Sochi Olympics Figure Skating

U.S. in medal position after Day 2 of team figure skating


Team USA started Day 2 of the inaugural Olympic team figure skating competition facing elimination. But by the end of the day, the Americans had clawed their way back into the medal picture.

Going into tomorrow’s final day (men’s/women’s free skate and free dance), they sit third in the overall standings with 34 points, looking up at leaders Russia (47 points) and Canada (41 points).

Meryl Davis and Charlie White kick-started the American comeback by topping the short program in ice dancing with a score of 75.98, beating out defending Olympic ice dance champions Tessa Virtue and Scott Moir of Canada to earn a full 10 points.

That pushed the U.S. to third in the standings, and that’s where they’d stay for the rest of the afternoon. Ashley Wagner finished fourth in the ladies’ short program with a score of 63.10, while the Russian crowd was brought to their feet by Julia Lipnitskaia, who finished first with a score of 72.90 ahead of Italy’s Carolina Kostner and Japan’s Mao Asada.

MORE: Canada’s Justine Dufour-Lapointe wins women’s moguls gold

With all the short programs completed, Russia, Canada, the U.S., Japan, and Italy all moved on into the free program portion of the competition, which began with the pairs.

Marissa Castelli and Simon Shnapir, who did the pairs’ short program on Thursday, got the call again for the U.S. in free skate and wound up finishing fourth with a score of 117.94 (7 points).

WATCH: Japanese skater Asada falls, but still hopeful

Russia once again showed its strength as Ksenia Stolbova and Fedor Klimov, the final pair to skate this afternoon, took home 10 points for the host nation after posting a score of 135.09. Canada’s Kirsten Moore-Towers and Dylan Moscovitch were second (129.74, 9 points) and Italy’s Stefania Berton and Ondrej Hotarek were third (120.82, 8 points).

(After five events)
1. Russia – 47
2. Canada – 41
3. United States – 34
4. Italy – 31
5. Japan – 30
Eliminated after short programs
6. France – 22
7. China – 20
8. Germany – 17
9. Ukraine – 10
10. Great Britain – 8

Ex-Canadian Olympic Committee president sorry for behavior, quits law firm

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MONTREAL (AP) — Former Canadian Olympic Committee President Marcel Aubut has apologized for his behavior amid allegations he sexually harassed several women.

He said in a statement Friday he has been “living in turmoil,” offering “unreserved apologies” from the “bottom of my heart” to all who have been hurt by his conduct. The 67-year-old Aubut adds he is leaving his BCF law firm and seeking counseling.

Aubut resigned as Canadian Olympic Committee president last weekend after women accused him of sexual comments and unwanted touching. Interim president Tricia Smith has said the organization’s board was not aware of “any specific interactions that would be construed as harassment.”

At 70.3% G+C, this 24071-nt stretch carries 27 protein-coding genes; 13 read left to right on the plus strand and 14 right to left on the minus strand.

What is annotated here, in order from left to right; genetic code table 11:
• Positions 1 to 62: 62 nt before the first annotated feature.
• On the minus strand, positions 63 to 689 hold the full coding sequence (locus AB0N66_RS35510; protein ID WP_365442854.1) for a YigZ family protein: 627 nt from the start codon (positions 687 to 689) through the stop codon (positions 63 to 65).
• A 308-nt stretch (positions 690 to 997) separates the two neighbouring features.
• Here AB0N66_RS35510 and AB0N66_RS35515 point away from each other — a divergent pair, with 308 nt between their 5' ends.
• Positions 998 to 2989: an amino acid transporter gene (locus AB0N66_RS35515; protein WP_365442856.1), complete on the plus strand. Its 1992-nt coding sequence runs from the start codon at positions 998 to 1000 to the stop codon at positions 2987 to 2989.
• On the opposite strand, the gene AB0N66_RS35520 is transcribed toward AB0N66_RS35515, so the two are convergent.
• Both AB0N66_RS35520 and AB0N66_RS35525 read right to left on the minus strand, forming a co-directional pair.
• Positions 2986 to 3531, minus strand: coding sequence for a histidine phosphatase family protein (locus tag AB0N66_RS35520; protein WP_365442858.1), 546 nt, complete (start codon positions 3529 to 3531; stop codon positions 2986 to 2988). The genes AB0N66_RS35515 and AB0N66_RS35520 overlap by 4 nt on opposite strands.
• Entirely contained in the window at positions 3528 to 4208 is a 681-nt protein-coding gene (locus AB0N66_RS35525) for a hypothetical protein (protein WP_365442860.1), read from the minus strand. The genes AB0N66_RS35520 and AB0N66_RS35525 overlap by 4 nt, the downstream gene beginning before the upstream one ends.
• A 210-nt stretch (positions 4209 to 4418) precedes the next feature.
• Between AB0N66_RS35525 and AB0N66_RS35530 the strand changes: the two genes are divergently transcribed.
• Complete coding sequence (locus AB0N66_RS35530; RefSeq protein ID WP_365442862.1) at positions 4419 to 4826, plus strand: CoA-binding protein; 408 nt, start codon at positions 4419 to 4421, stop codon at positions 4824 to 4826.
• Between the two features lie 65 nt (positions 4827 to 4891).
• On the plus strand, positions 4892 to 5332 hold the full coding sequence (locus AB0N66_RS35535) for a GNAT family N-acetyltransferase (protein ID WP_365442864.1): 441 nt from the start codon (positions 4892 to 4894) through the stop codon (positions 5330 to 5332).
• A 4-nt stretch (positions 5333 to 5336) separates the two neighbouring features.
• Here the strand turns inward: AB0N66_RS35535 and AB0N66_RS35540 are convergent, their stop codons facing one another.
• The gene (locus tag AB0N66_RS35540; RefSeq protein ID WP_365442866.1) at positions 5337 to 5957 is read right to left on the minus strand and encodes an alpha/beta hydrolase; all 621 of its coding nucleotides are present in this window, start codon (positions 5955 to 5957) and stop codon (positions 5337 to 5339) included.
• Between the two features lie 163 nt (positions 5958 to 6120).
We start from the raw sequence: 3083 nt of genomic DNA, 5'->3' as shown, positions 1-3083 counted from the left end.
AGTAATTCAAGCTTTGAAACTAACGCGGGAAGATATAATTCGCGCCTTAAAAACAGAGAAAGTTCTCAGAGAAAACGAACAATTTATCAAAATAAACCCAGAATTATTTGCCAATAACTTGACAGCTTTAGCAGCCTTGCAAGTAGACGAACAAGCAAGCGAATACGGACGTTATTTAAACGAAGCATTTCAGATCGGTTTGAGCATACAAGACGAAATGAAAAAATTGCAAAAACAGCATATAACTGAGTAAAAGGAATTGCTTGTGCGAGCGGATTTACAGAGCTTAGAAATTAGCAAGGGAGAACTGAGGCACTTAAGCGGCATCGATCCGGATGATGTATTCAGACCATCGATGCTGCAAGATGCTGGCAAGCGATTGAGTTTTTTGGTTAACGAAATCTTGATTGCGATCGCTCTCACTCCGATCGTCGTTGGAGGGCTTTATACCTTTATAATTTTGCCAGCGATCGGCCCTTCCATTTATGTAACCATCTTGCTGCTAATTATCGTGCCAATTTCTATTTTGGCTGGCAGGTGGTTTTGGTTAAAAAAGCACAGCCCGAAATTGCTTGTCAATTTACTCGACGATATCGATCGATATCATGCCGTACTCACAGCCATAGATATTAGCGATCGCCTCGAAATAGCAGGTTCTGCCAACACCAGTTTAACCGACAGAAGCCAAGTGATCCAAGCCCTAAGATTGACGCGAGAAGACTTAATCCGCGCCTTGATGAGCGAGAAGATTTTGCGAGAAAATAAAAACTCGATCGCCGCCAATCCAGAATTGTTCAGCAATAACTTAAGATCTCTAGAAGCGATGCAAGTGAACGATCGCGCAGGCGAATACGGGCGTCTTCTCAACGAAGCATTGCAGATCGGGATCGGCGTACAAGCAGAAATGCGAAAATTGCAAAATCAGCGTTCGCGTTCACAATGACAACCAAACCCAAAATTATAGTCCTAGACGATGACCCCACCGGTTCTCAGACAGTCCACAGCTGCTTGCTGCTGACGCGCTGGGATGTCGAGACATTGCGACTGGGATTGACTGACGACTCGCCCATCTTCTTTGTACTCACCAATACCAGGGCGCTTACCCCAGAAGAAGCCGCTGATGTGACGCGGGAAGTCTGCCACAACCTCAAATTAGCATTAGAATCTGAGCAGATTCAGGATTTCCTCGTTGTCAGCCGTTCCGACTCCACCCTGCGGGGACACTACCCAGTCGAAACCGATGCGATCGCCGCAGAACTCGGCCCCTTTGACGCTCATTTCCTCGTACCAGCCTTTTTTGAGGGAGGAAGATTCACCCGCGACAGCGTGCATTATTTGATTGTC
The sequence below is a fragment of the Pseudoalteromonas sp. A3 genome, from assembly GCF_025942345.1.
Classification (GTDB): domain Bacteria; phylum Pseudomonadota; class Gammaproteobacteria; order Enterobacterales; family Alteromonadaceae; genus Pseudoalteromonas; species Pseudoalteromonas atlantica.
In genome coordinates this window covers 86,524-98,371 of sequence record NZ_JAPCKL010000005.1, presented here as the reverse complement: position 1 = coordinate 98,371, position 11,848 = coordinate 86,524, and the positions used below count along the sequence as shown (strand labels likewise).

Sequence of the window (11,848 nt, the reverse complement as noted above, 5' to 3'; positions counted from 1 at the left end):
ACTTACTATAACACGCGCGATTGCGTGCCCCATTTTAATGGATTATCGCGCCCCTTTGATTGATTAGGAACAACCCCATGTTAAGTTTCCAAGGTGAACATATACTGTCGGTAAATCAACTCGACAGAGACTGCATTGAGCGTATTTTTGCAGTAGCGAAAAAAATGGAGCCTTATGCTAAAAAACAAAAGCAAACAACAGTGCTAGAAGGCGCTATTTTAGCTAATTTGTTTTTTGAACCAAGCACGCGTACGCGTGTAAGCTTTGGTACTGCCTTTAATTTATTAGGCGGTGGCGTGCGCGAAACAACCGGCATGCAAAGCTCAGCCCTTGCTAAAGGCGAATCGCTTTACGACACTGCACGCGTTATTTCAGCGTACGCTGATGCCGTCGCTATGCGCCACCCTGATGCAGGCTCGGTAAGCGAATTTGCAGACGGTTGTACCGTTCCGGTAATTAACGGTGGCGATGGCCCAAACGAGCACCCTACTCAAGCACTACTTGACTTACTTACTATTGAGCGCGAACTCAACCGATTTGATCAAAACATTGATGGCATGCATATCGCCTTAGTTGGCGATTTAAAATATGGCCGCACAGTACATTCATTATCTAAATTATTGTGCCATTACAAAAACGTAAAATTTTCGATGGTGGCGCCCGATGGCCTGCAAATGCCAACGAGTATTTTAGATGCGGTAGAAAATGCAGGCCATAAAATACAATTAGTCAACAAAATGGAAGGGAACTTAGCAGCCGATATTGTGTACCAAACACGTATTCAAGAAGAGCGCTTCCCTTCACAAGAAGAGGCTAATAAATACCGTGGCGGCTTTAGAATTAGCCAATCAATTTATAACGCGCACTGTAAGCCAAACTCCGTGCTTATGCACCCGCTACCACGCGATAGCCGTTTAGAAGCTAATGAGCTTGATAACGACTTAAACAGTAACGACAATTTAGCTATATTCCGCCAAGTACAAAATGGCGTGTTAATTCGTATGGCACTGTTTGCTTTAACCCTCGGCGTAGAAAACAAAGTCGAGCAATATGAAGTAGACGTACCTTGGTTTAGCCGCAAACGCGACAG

Aubut was CEO of the NHL’s Quebec Nordiques until the team moved to Colorado in 1995. He was inducted into Canada’s Sports Hall of Fame in 1999.

MORE: Canada sets Rio 2016 medals goal

Magnificent Seven reunion in the works

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Magnificent Seven teammates had a message for team captain Amanda Borden after they won gold at the Atlanta 1996 Olympics.

“You have to get us back together,” Borden remembered in a phone interview Friday.

Reunions have been rare in the last 15 years, but Borden said she’s been in contact with all of her teammates to arrange at least one get-together in 2016 to mark the 20-year anniversary of their Olympic triumph.

“It’s easier said than done,” said Borden, who owns two Phoenix-area gyms with her husband and has three children. “I know every one of us really wants to make it happen. We are definitely doing it. It’s just a matter of if all of us can be there.”

It may happen in Atlanta. It may be at a USA Gymnastics event, such as the Olympic trials in San Jose, Calif., in July. It may be somewhere less visible, such as a warm beach.

It probably won’t happen in Rio de Janeiro, because it’s hard to coordinate the schedules of all seven women for an event abroad, even though some will be at the Olympics anyway.

Borden and Kerri Strug said they don’t remember all seven members of the team being together since 2008, the year the Magnificent Seven shared a stage for a U.S. Olympic Hall of Fame induction (photo here).

“[Borden] has put out the feelers; it seems like we’re on board,” Strug said while in New York last month for an Epson “Swimming in Ink” event with U.S. synchronized swimmers. “Do we want to do a cruise or take a vacation?”

The other Magnificent Seven team members were Amy Chow, Dominique Dawes, Shannon MillerDominique Moceanu and Jaycie Phelps.

MORE GYMNASTICS: Shannon Miller recalls 1996 Olympic podium thoughts in book excerpt